5 Written questions
5 Matching questions
- End rhyme
- a A stanza composed of six lines
- b A figure of speech that exaggerates what is true
- c The technique of using words that sound like their meaning, ex: thwack, thunk, pow.
- d Rhyme coming at the end of lines.
- e A pair of rhyming lines.
5 Multiple choice questions
- Rhymes that are not exact, only approximate
- A stanza containing eight lines.
- Also know as a "Enjambment." To carry a thought from one line to the next without the interruption of punctuation, thus making the line more prose like than if the lines were end-stopped.
- To end a line with a punctuation mark, thus calling attention to the line as a structure within the poem.
- The implied meaning of a word, as opposed to its denotative or literal meaning. For instance, the word chair can connote rest or leisure, while it denotes a surface, elevated on legs on which one can sit.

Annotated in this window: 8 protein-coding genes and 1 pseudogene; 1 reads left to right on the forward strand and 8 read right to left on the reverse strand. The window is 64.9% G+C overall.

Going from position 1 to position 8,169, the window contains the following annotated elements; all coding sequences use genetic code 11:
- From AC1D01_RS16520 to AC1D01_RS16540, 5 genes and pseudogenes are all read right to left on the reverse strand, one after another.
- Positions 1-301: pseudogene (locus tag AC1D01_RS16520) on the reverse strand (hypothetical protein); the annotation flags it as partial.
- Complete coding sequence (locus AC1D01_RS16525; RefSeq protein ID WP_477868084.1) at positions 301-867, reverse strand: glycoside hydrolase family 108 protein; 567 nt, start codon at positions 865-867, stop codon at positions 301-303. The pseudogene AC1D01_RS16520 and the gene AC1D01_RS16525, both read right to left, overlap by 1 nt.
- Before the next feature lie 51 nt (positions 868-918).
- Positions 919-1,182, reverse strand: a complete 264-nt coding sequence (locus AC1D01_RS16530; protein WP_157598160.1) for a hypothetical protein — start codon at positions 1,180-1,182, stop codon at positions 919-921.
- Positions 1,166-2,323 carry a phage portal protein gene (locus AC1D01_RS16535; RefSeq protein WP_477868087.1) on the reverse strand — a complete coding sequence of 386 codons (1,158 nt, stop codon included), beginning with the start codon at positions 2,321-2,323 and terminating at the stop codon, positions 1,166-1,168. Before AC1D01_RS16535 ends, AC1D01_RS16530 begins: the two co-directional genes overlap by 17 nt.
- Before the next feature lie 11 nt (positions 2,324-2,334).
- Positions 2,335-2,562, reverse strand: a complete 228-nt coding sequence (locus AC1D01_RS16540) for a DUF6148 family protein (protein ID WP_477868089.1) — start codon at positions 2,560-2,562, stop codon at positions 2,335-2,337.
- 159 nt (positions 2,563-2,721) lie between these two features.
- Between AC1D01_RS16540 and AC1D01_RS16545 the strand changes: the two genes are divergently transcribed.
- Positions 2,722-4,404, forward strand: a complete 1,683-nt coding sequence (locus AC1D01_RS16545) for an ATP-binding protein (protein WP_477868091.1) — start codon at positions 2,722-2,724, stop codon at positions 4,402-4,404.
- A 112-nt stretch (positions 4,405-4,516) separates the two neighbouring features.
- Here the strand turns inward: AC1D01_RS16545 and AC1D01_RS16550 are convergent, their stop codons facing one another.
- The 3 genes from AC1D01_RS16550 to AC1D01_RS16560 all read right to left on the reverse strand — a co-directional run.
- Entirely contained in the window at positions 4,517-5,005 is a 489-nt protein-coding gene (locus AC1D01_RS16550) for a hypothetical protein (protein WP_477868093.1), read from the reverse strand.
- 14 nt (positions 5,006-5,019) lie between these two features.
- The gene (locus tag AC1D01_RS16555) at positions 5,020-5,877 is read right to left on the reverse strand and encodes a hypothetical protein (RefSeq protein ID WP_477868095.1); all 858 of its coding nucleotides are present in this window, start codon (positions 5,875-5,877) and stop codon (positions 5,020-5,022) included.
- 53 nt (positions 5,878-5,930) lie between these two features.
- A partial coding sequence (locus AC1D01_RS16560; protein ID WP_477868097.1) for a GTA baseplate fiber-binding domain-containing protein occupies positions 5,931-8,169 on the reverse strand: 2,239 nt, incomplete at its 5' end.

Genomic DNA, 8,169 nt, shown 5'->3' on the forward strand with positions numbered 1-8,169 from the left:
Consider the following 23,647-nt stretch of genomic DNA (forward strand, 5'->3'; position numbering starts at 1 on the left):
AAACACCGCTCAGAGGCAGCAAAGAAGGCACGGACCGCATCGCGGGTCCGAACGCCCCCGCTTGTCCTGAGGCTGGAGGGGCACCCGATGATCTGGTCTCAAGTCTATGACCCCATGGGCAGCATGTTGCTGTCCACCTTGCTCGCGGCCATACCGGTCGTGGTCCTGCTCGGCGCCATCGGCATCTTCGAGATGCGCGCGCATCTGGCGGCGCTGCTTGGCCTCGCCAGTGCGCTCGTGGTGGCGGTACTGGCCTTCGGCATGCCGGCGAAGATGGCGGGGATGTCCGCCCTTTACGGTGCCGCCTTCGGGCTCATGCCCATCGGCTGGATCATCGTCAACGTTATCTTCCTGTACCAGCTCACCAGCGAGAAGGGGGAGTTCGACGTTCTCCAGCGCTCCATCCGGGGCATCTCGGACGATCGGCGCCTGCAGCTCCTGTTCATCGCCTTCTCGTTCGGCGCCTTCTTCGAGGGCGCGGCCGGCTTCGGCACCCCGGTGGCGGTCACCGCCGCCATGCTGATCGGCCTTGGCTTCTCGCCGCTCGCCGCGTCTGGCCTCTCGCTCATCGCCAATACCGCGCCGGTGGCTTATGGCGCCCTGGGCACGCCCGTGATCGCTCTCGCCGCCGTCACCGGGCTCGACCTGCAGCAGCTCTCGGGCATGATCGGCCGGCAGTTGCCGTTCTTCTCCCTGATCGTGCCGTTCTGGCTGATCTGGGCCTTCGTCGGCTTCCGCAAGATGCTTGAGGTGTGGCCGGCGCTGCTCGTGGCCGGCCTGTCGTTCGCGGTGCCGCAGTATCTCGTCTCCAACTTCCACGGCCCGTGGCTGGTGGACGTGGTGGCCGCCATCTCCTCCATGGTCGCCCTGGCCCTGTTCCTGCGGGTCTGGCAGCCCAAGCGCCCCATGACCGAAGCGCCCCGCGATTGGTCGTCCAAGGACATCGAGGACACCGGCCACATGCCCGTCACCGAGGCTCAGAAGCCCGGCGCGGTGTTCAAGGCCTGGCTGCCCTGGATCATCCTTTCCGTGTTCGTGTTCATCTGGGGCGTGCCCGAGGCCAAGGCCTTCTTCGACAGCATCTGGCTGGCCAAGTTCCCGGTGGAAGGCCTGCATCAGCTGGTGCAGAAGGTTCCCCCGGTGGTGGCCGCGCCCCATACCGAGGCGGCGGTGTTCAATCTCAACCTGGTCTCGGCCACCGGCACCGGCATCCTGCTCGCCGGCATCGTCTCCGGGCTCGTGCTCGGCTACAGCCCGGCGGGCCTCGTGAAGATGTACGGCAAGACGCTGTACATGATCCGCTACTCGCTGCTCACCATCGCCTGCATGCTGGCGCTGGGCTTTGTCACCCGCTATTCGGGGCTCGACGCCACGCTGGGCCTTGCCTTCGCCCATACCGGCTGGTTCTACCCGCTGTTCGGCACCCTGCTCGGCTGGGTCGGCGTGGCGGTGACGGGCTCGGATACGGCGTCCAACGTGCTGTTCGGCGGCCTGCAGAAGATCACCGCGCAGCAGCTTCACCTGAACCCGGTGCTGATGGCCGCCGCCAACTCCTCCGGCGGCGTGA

5 True/False questions
Quatrain → A stanza containing four lines
Elegy → Meter measures the regular patterns of rhythm, called metrical feet, which are created by the degree to which we accent each syllable. The iambic foot is natural to the English language and, therefore, the most common.
Imagery → A description of a sensory impression
Internal rhyme → Rhyme coming at the end of lines.
Personification → A figure of speech that gives the qualities of a human to that which is non-human